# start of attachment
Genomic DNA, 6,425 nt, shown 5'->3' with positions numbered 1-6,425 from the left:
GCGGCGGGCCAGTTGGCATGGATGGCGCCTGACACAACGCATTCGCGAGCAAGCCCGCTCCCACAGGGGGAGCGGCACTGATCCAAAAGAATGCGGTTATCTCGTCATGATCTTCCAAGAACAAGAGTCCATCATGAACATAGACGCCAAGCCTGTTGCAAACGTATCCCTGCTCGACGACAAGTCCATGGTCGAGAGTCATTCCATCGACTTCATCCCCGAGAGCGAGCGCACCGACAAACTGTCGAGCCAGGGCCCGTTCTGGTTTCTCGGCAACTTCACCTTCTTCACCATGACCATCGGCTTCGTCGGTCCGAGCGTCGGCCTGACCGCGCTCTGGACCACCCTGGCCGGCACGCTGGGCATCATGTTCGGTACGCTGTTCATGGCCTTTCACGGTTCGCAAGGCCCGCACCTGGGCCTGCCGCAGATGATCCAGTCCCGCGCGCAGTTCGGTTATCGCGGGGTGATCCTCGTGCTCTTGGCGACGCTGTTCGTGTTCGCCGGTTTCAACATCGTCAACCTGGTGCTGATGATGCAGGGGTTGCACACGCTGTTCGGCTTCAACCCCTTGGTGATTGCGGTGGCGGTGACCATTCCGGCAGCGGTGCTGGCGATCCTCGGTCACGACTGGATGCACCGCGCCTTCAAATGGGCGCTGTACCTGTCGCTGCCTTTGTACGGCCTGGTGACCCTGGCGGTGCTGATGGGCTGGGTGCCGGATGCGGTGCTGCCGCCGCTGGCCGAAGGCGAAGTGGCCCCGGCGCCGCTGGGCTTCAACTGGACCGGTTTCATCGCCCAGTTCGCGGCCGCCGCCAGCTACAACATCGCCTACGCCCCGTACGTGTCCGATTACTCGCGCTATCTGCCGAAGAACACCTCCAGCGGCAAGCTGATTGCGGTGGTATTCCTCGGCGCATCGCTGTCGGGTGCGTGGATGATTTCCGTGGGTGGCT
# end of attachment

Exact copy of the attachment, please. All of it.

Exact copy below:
Genomic DNA, 6,425 nt, shown 5'->3' with positions numbered 1-6,425 from the left:
GCGGCGGGCCAGTTGGCATGGATGGCGCCTGACACAACGCATTCGCGAGCAAGCCCGCTCCCACAGGGGGAGCGGCACTGATCCAAAAGAATGCGGTTATCTCGTCATGATCTTCCAAGAACAAGAGTCCATCATGAACATAGACGCCAAGCCTGTTGCAAACGTATCCCTGCTCGACGACAAGTCCATGGTCGAGAGTCATTCCATCGACTTCATCCCCGAGAGCGAGCGCACCGACAAACTGTCGAGCCAGGGCCCGTTCTGGTTTCTCGGCAACTTCACCTTCTTCACCATGACCATCGGCTTCGTCGGTCCGAGCGTCGGCCTGACCGCGCTCTGGACCACCCTGGCCGGCACGCTGGGCATCATGTTCGGTACGCTGTTCATGGCCTTTCACGGTTCGCAAGGCCCGCACCTGGGCCTGCCGCAGATGATCCAGTCCCGCGCGCAGTTCGGTTATCGCGGGGTGATCCTCGTGCTCTTGGCGACGCTGTTCGTGTTCGCCGGTTTCAACATCGTCAACCTGGTGCTGATGATGCAGGGGTTGCACACGCTGTTCGGCTTCAACCCCTTGGTGATTGCGGTGGCGGTGACCATTCCGGCAGCGGTGCTGGCGATCCTCGGTCACGACTGGATGCACCGCGCCTTCAAATGGGCGCTGTACCTGTCGCTGCCTTTGTACGGCCTGGTGACCCTGGCGGTGCTGATGGGCTGGGTGCCGGATGCGGTGCTGCCGCCGCTGGCCGAAGGCGAAGTGGCCCCGGCGCCGCTGGGCTTCAACTGGACCGGTTTCATCGCCCAGTTCGCGGCCGCCGCCAGCTACAACATCGCCTACGCCCCGTACGTGTCCGATTACTCGCGCTATCTGCCGAAGAACACCTCCAGCGGCAAGCTGATTGCGGTGGTATTCCTCGGCGCATCGCTGTCGGGTGCGTGGATGATTTCCGTGGGTGGCT